Since Ofgem postponed the mandatory code of conduct for third party intermediaries (TPIs), there has been a lot of talk about transparency in the energy sector. Some procurement managers are still misinformed about TPI charges and believe that suppliers are paying TPI fees.
That is not the case, as TPIs will simply negotiate a commission with the supplier and include it in the energy rates. In other words, the end energy user is paying the TPI’s commission, sometimes without agreeing the exact value of it.
This is why I believe a known fixed fee is the foundation of a truly transparent service.
However, one of the historical obstacles in paying a direct fee has been the lack of a central budget and the time spent allocating these fees.
This can be overcome by providing customers a site by site breakdown of the fees so that they can be allocated to each site’s P&L account. The result is knowing exactly what you are paying for.
A fixed fee system also prevents your TPI charges from fluctuating with your energy consumption, ultimately giving you more control over your energy costs and providing budget certainty.
Non transparent TPI contracts
Several procurement managers I have spoken to recently have stated that they are keen to move to a known fixed fee but are forced to continue with a commission based contract as they cannot exit their existing TPI contract, due to complicated notice periods. Shouldn’t TPIs make their terms clearer?
Being transparent does not stop with fees
It is important to highlight that fees are not the only driver in a transparent TPI service. I believe that the key is giving your customer full control over their costs and data.
That is why we ensure that copies of all utility bills are made available to our customers via a very simple online portal. Our customers also have access to comprehensive consumption reports, which are used to manage and plan energy budgets and procure better utility contracts.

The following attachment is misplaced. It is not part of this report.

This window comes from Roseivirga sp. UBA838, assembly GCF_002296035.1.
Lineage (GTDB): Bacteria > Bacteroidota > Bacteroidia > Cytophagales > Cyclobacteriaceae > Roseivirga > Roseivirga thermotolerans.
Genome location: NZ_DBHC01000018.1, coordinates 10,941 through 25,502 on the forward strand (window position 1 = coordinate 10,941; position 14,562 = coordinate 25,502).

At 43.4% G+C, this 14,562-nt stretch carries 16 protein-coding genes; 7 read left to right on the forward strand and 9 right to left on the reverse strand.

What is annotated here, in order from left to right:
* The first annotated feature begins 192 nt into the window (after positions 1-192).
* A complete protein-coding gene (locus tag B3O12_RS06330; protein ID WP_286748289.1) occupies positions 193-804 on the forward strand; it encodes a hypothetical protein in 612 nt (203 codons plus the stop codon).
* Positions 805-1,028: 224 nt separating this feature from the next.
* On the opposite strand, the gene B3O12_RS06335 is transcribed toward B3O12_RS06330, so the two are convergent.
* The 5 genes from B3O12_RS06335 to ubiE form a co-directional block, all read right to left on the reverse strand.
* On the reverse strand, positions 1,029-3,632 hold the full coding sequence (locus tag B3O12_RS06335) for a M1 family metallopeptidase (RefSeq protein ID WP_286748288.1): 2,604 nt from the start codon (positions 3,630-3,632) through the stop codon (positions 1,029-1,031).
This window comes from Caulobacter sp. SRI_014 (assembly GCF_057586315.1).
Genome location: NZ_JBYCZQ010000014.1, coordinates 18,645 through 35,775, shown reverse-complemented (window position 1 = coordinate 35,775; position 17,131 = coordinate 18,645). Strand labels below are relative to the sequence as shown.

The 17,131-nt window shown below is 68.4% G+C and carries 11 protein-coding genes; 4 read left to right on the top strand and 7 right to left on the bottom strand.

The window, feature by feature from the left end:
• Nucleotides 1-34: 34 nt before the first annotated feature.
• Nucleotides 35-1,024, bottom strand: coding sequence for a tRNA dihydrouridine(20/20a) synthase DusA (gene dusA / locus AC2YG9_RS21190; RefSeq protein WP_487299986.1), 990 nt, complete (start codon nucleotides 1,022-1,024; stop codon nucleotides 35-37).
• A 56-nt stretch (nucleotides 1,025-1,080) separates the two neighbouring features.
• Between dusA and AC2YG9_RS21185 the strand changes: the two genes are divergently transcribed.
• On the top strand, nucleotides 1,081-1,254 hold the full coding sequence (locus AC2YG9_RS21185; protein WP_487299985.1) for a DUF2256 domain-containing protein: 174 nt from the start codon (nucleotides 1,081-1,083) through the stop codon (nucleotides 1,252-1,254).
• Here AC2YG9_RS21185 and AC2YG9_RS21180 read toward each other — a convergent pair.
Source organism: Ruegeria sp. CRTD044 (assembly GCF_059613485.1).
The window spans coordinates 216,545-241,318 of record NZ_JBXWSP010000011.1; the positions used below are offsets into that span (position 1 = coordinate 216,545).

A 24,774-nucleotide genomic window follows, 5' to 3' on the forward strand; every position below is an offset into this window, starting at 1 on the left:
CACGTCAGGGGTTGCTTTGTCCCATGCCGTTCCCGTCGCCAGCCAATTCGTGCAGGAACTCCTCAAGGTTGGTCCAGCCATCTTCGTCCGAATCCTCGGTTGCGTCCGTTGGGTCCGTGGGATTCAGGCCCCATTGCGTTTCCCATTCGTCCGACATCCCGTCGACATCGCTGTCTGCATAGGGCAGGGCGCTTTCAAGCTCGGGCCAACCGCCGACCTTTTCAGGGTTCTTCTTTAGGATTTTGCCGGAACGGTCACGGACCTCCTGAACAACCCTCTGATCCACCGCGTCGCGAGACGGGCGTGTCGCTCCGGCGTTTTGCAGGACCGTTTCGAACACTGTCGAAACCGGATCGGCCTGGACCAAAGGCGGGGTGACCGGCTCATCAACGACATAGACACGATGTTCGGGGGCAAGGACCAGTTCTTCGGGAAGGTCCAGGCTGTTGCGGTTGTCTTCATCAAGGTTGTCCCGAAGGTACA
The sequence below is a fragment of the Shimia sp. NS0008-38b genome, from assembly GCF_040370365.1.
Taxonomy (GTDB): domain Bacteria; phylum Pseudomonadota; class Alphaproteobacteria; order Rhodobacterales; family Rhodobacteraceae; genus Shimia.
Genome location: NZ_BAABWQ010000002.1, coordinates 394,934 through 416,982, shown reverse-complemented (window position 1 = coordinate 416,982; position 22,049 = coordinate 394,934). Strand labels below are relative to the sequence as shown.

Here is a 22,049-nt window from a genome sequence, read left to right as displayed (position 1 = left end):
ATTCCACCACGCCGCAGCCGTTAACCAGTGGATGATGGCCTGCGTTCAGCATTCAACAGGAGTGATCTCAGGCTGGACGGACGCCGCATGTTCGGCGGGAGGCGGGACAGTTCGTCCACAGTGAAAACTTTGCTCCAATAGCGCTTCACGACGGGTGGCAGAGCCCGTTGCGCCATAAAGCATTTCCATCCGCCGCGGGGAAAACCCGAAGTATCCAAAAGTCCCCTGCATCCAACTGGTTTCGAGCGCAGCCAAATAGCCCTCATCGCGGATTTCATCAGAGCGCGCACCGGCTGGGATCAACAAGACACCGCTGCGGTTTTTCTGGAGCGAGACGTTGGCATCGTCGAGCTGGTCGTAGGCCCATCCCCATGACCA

Our ethos at STC Energy is to provide customers with a complete procurement and bureau solution that will increase their control over energy costs and give them confidence in the value we offer them.
ESOS & P272 updates create confusion
The recent updates with P272 and ESOS are also a matter of concern for end energy users and I think is important that your TPI can advise and support you with this, since some of the updates are easily misinterpreted, especially the ESOS deadline.
If you have concerns about ESOS and P272 or would like to find out more about STC’s transparent service, come and have a chat with us at stand 12 in the network zone at Energy Live 2015 on Nov 5th at the Barbican. You can also call 020 8466 2915 to arrange a free personal consultation on the day.
Alan Little is the Energy Expert and Business Development Manager at STC Energy – a specialist energy management consultancy and leading provider of bureau services in the UK.
This is a sponsored article.